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Sir William Jackson Hooker (1785-1865)

Born in Norwich, England, on July 6th, 1785, died in London, England, on August 12th, 1865. Director of the Royal Gardens at Kew and father of Joseph Dalton Hooker.

Detail from a Victorian engraving depicting
the interior of the Palm House at Kew.William Jackson Hooker was born in Norwich, England and was educated at the local grammar school and later at Starston Hall where he learned estate management. His godfather, William Jackson, left him a considerable fortune, allowing the young man to pursue his interest in botany.

When Hooker discovered a new moss, Buxbaumia aphylla, subsequently confirmed by the botanist Dawson Turner as a new species, his career as a botanist began. When he was elected a Fellow of the Linnaean Society at the age of twenty-one, he was introduced to Sir Joseph Banks, as well as many other prominent naturalists. Banks sponsored Hooker in an expedition to Iceland, all expenses paid, and even offered the young man his own largely unpublished notes from his own expedition in 1722, as almost all of Hooker's collections and notes had been destroyed in a shipboard fire from which he had barely escaped with his life. He would later turn down an invitation from Banks to travel to Java, which probably saved his life, as the island was rife sickness and fevers that often proved fatal.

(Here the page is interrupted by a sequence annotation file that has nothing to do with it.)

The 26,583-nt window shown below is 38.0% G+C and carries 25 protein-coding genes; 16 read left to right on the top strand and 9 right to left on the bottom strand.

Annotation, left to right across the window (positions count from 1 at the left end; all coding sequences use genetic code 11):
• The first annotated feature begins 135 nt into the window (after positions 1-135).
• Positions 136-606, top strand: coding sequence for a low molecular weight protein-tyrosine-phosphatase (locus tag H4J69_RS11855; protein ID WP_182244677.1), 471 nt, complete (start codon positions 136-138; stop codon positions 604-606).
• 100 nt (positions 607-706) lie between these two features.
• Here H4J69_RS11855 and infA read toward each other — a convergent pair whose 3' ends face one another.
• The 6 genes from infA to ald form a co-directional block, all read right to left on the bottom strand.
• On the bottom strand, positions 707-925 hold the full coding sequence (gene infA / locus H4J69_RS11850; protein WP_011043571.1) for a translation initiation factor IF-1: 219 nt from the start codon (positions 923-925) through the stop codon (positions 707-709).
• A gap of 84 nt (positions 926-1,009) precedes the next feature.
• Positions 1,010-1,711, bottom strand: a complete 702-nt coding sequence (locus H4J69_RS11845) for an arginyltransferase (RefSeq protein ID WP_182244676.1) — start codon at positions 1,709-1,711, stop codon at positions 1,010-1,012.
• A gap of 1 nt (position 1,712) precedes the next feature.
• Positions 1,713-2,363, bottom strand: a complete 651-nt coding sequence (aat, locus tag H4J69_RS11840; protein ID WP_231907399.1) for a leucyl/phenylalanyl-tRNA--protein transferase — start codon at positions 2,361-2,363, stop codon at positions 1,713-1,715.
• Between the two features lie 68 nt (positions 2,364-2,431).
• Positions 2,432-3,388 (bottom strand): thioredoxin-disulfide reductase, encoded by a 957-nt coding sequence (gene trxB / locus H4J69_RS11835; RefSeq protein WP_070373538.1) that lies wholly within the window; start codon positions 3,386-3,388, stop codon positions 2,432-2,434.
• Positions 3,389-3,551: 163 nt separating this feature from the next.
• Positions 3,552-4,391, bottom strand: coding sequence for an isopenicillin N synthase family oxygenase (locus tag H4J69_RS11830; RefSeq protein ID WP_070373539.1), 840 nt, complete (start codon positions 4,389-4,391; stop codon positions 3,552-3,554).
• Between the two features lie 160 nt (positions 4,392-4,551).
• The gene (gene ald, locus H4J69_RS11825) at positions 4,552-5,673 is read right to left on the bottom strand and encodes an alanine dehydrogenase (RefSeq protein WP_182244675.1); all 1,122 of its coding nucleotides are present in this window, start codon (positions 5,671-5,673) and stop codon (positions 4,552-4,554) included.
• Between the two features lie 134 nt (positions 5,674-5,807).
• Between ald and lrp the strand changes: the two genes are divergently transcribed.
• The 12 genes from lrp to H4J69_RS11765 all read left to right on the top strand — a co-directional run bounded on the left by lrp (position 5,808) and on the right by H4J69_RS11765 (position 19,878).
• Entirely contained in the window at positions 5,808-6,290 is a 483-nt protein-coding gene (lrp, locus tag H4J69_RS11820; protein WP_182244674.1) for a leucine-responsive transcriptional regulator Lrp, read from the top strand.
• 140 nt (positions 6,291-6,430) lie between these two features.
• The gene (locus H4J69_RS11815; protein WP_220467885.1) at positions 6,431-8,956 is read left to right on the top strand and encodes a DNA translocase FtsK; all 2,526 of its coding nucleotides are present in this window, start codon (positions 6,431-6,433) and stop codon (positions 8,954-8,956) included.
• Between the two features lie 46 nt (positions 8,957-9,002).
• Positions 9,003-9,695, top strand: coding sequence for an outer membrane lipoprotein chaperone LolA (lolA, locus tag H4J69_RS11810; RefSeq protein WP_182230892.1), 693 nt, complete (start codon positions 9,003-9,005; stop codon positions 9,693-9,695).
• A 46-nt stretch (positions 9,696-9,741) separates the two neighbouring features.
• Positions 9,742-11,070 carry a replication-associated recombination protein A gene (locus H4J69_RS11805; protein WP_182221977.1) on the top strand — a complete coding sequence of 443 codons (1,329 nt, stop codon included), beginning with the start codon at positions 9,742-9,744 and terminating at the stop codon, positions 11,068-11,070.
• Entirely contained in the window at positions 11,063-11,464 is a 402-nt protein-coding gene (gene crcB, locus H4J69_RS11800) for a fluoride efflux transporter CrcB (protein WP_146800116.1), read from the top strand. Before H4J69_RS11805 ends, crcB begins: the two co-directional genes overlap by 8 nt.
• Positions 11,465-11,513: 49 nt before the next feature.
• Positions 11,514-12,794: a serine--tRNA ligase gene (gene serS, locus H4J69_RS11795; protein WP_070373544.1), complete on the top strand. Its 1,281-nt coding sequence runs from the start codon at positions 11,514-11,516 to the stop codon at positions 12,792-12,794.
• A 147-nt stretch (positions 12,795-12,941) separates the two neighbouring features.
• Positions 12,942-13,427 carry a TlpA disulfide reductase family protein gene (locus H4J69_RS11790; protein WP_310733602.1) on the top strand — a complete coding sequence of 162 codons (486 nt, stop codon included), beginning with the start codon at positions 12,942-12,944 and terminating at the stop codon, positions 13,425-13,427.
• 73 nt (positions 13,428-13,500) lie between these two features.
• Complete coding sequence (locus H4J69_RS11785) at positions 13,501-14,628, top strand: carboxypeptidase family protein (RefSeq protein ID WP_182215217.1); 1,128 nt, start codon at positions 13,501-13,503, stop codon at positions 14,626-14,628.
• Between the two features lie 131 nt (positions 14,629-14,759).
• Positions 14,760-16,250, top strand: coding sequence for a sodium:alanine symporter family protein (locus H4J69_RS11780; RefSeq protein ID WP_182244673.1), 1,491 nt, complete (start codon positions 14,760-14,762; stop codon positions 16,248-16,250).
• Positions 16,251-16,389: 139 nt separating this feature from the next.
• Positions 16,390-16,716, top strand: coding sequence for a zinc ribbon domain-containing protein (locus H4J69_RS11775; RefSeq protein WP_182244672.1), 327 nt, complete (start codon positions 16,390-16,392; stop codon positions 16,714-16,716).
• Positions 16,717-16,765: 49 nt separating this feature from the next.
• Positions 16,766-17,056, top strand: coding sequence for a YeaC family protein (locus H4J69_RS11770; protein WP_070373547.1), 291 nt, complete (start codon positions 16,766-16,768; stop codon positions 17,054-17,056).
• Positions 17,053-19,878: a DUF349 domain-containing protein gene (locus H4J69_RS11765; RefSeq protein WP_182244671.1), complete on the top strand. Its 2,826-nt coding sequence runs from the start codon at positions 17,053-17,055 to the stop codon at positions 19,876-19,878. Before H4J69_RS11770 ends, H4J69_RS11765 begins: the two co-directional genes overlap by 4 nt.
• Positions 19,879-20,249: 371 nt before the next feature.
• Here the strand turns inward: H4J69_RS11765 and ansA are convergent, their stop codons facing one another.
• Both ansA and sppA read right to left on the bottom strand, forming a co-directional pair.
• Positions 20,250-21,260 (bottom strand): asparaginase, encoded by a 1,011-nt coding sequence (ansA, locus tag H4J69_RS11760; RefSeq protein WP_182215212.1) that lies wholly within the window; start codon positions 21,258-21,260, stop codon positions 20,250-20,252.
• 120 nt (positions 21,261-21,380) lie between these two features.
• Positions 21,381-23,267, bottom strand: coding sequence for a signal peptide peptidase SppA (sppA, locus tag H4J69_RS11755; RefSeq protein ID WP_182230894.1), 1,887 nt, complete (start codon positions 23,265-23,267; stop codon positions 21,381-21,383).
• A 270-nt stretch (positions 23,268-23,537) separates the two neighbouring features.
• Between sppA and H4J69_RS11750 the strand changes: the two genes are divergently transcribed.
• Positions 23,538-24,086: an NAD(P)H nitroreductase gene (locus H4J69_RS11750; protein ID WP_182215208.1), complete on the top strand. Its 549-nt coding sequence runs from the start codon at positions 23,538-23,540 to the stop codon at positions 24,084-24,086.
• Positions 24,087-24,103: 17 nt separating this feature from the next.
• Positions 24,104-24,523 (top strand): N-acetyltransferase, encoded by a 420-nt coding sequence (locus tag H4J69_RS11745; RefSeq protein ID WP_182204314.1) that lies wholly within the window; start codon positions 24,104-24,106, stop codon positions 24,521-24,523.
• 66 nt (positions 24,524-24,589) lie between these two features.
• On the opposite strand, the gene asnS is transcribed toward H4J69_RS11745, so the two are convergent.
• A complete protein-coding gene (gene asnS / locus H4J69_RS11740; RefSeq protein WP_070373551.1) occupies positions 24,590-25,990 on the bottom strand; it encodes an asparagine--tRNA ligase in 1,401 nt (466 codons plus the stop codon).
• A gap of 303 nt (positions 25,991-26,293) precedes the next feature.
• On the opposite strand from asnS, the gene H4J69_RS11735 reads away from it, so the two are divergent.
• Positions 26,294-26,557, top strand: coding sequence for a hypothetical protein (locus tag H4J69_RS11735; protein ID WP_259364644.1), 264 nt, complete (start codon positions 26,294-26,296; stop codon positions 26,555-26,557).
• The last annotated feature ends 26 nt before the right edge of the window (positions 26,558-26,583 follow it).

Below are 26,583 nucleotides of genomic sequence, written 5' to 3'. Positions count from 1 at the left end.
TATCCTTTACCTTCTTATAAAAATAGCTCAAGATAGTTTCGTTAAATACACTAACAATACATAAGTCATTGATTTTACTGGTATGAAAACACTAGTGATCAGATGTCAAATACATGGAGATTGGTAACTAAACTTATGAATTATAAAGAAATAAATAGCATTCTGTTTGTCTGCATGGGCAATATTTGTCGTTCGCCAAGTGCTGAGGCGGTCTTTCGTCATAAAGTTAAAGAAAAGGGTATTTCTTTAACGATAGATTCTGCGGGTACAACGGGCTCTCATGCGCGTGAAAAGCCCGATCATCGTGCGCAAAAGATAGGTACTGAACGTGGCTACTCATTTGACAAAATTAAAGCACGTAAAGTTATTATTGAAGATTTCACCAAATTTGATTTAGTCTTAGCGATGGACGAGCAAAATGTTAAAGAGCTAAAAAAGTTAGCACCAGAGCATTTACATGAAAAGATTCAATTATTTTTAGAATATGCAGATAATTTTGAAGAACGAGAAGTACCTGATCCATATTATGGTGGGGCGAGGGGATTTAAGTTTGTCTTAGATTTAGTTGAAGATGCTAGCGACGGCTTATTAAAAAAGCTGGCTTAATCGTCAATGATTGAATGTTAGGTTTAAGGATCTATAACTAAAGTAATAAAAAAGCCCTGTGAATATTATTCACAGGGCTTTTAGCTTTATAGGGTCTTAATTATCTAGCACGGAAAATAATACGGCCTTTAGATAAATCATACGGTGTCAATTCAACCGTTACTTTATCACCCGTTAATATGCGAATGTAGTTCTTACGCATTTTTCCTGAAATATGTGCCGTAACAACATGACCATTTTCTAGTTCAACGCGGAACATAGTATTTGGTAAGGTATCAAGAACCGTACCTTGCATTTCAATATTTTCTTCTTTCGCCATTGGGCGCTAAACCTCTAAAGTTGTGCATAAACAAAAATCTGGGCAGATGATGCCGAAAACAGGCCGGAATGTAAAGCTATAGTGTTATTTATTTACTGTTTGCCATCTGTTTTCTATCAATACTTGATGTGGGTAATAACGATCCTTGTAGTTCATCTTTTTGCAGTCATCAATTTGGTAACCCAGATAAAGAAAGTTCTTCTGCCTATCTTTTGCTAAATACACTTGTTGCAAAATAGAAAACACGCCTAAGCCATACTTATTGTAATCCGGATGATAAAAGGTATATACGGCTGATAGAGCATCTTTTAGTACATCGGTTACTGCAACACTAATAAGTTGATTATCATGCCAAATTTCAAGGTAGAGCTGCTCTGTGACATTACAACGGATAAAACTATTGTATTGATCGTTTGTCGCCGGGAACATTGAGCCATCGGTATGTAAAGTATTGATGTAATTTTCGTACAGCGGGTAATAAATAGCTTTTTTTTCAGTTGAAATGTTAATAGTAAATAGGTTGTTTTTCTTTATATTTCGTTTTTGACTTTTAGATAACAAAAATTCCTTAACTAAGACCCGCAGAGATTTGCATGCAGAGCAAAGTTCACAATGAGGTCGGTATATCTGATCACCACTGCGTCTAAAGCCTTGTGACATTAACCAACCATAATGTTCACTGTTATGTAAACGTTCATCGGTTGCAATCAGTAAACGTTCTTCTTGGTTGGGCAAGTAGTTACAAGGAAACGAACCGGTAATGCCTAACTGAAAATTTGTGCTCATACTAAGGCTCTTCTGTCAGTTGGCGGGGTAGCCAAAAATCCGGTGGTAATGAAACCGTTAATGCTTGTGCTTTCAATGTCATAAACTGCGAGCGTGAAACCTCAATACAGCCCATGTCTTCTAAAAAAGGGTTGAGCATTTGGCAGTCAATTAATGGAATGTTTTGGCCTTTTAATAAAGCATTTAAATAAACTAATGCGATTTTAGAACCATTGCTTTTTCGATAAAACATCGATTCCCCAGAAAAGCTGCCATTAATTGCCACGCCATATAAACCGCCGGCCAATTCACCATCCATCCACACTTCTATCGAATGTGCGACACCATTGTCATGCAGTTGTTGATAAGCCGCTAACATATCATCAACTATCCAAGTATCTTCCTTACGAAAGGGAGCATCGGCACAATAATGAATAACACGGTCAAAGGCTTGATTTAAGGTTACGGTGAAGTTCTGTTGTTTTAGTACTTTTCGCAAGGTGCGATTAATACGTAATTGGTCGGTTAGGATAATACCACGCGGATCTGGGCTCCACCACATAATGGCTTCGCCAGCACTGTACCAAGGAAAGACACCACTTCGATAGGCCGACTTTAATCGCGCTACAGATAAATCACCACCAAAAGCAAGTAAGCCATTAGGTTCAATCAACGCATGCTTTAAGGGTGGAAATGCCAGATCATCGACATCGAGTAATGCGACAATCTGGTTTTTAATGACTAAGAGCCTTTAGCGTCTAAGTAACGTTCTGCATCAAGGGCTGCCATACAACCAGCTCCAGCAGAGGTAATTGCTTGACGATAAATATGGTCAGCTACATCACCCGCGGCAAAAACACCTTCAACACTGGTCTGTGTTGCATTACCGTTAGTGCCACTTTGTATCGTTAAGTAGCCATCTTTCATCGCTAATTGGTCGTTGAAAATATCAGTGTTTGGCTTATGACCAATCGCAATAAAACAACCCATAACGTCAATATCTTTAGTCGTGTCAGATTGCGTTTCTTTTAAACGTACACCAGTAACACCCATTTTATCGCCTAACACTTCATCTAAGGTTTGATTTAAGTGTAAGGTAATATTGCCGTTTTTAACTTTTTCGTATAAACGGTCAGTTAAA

William Jackson Hooker was a singularly social creature who cultivated many important friendships and maintained life-long correspondences with many of them. Despite disappointing Banks by declining an opportunity to act as collector for Kew in Java, this apparently did not damage his reputation or affect his relationship with Banks. His relationship with Dawson Turner was also a close one that grew closer when he married Turner's eldest daughter, Maria, in 1815.

With Joseph Banks' support, William Hooker was able to obtain the Chair of Botany at Glasgow University in 1820. During the twenty-one years of his tenure he revitalised the botany department as well as the city's botanical gardens. When his son Joseph was six years old, he would accompany his father to the university almost every day and attend his lectures. Although he was immensely popular as a professor, William Hooker found that his income was not sufficient to support his growing family.

It was by exercising his many connections and influences that in 1841 he took over management of Kew and was appointed as Director. Despite the complex and protracted machinations to secure the position, and deny his serious competitor John Lindley the honour of the Directorship, the two men remained friends and Hooker even went on to implement many of Lindley's suggestions for revitalising the garden. His other rival for the position, the foreman at Kew, John Smith, was within the year promoted to Curator of the garden and supplied with a relatively generous salary and a house. Men who are so secure in their success, and magnanimous with their opponents, are indeed rare in history.

Over the years Hooker was able to use his considerable charm and tact to expand the garden by acquiring many of the surrounding royal grounds, as well as initiate the construction of several glasshouses, including the famous Palm House, and organize the garden's beds in a more logical and scientific manner. He was also largely responsible for opening a greater portion of the garden for public viewing.

He maintained his position as director until his death in 1865, at which time his son, Sir Joseph Hooker, took over as Director.

Sir William Jackson Hooker

Sir Joseph Dalton Hooker

For more detailed information on the extraordinary life of Sir Joseph Dalton Hooker...

 

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